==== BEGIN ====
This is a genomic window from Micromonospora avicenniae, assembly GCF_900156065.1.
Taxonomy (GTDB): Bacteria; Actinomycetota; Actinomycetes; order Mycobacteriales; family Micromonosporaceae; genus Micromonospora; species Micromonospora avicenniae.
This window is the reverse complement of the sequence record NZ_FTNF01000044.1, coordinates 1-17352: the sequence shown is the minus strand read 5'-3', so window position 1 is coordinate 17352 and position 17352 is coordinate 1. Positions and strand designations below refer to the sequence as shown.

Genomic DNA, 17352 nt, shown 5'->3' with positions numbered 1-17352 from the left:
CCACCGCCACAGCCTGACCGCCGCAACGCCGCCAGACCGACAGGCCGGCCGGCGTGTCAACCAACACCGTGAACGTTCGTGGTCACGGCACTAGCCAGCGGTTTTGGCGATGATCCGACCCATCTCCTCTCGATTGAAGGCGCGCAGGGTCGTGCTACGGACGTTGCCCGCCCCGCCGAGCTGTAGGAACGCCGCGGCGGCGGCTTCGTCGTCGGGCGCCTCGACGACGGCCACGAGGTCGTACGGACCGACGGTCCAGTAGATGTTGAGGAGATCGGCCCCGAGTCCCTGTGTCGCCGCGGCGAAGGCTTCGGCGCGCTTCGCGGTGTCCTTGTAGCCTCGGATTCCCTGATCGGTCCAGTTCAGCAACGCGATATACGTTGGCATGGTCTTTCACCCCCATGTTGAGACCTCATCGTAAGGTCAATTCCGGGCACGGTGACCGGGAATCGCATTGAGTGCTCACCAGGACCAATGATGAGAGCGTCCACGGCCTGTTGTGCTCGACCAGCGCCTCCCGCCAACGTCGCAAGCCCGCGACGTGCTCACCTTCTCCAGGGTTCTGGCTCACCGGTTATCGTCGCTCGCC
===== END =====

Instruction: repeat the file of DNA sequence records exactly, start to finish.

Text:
This is a genomic window from Micromonospora avicenniae, assembly GCF_900156065.1.
Taxonomy (GTDB): Bacteria; Actinomycetota; Actinomycetes; order Mycobacteriales; family Micromonosporaceae; genus Micromonospora; species Micromonospora avicenniae.
This window is the reverse complement of the sequence record NZ_FTNF01000044.1, coordinates 1-17352: the sequence shown is the minus strand read 5'-3', so window position 1 is coordinate 17352 and position 17352 is coordinate 1. Positions and strand designations below refer to the sequence as shown.

Genomic DNA, 17352 nt, shown 5'->3' with positions numbered 1-17352 from the left:
CCACCGCCACAGCCTGACCGCCGCAACGCCGCCAGACCGACAGGCCGGCCGGCGTGTCAACCAACACCGTGAACGTTCGTGGTCACGGCACTAGCCAGCGGTTTTGGCGATGATCCGACCCATCTCCTCTCGATTGAAGGCGCGCAGGGTCGTGCTACGGACGTTGCCCGCCCCGCCGAGCTGTAGGAACGCCGCGGCGGCGGCTTCGTCGTCGGGCGCCTCGACGACGGCCACGAGGTCGTACGGACCGACGGTCCAGTAGATGTTGAGGAGATCGGCCCCGAGTCCCTGTGTCGCCGCGGCGAAGGCTTCGGCGCGCTTCGCGGTGTCCTTGTAGCCTCGGATTCCCTGATCGGTCCAGTTCAGCAACGCGATATACGTTGGCATGGTCTTTCACCCCCATGTTGAGACCTCATCGTAAGGTCAATTCCGGGCACGGTGACCGGGAATCGCATTGAGTGCTCACCAGGACCAATGATGAGAGCGTCCACGGCCTGTTGTGCTCGACCAGCGCCTCCCGCCAACGTCGCAAGCCCGCGACGTGCTCACCTTCTCCAGGGTTCTGGCTCACCGGTTATCGTCGCTCGCC